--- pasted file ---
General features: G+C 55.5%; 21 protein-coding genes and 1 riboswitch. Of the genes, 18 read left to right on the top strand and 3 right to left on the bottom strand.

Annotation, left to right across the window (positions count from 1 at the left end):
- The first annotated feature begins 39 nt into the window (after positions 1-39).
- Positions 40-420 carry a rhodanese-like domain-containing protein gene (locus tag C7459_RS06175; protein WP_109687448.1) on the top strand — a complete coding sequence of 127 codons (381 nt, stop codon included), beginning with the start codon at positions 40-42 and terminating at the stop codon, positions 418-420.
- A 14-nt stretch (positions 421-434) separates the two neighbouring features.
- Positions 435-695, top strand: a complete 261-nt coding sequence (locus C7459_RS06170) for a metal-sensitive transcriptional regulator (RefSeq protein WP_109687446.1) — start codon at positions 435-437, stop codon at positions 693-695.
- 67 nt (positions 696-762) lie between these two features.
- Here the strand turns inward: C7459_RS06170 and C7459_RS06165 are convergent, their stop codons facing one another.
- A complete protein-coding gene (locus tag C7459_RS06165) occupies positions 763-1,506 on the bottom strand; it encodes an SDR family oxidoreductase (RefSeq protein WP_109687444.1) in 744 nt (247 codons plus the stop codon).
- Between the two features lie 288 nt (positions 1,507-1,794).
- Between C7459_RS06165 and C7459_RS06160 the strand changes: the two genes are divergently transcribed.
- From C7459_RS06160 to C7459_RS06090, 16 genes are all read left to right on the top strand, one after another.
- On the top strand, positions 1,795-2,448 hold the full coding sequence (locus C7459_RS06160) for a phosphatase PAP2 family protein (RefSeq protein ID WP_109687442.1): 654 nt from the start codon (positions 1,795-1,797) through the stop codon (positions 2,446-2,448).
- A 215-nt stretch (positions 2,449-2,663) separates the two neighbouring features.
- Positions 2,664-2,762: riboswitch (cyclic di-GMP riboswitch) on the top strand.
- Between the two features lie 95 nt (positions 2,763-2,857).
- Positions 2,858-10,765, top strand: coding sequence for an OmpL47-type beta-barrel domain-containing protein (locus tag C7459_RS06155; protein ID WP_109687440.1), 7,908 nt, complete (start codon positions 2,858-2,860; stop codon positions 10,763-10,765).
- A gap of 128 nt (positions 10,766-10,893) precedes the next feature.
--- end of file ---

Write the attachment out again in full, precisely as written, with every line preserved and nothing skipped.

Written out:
General features: G+C 55.5%; 21 protein-coding genes and 1 riboswitch. Of the genes, 18 read left to right on the top strand and 3 right to left on the bottom strand.

Annotation, left to right across the window (positions count from 1 at the left end):
- The first annotated feature begins 39 nt into the window (after positions 1-39).
- Positions 40-420 carry a rhodanese-like domain-containing protein gene (locus tag C7459_RS06175; protein WP_109687448.1) on the top strand — a complete coding sequence of 127 codons (381 nt, stop codon included), beginning with the start codon at positions 40-42 and terminating at the stop codon, positions 418-420.
- A 14-nt stretch (positions 421-434) separates the two neighbouring features.
- Positions 435-695, top strand: a complete 261-nt coding sequence (locus C7459_RS06170) for a metal-sensitive transcriptional regulator (RefSeq protein WP_109687446.1) — start codon at positions 435-437, stop codon at positions 693-695.
- 67 nt (positions 696-762) lie between these two features.
- Here the strand turns inward: C7459_RS06170 and C7459_RS06165 are convergent, their stop codons facing one another.
- A complete protein-coding gene (locus tag C7459_RS06165) occupies positions 763-1,506 on the bottom strand; it encodes an SDR family oxidoreductase (RefSeq protein WP_109687444.1) in 744 nt (247 codons plus the stop codon).
- Between the two features lie 288 nt (positions 1,507-1,794).
- Between C7459_RS06165 and C7459_RS06160 the strand changes: the two genes are divergently transcribed.
- From C7459_RS06160 to C7459_RS06090, 16 genes are all read left to right on the top strand, one after another.
- On the top strand, positions 1,795-2,448 hold the full coding sequence (locus C7459_RS06160) for a phosphatase PAP2 family protein (RefSeq protein ID WP_109687442.1): 654 nt from the start codon (positions 1,795-1,797) through the stop codon (positions 2,446-2,448).
- A 215-nt stretch (positions 2,449-2,663) separates the two neighbouring features.
- Positions 2,664-2,762: riboswitch (cyclic di-GMP riboswitch) on the top strand.
- Between the two features lie 95 nt (positions 2,763-2,857).
- Positions 2,858-10,765, top strand: coding sequence for an OmpL47-type beta-barrel domain-containing protein (locus tag C7459_RS06155; protein ID WP_109687440.1), 7,908 nt, complete (start codon positions 2,858-2,860; stop codon positions 10,763-10,765).
- A gap of 128 nt (positions 10,766-10,893) precedes the next feature.